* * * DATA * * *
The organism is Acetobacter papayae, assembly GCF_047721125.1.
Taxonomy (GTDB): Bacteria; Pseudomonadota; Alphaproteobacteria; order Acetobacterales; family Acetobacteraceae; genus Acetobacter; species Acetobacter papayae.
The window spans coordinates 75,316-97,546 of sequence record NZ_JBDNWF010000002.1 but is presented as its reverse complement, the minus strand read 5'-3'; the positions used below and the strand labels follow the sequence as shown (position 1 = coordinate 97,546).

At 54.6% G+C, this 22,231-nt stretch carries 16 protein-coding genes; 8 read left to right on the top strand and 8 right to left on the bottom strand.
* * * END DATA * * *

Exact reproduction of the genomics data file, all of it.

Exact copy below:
The organism is Acetobacter papayae, assembly GCF_047721125.1.
Taxonomy (GTDB): Bacteria; Pseudomonadota; Alphaproteobacteria; order Acetobacterales; family Acetobacteraceae; genus Acetobacter; species Acetobacter papayae.
The window spans coordinates 75,316-97,546 of sequence record NZ_JBDNWF010000002.1 but is presented as its reverse complement, the minus strand read 5'-3'; the positions used below and the strand labels follow the sequence as shown (position 1 = coordinate 97,546).

At 54.6% G+C, this 22,231-nt stretch carries 16 protein-coding genes; 8 read left to right on the top strand and 8 right to left on the bottom strand.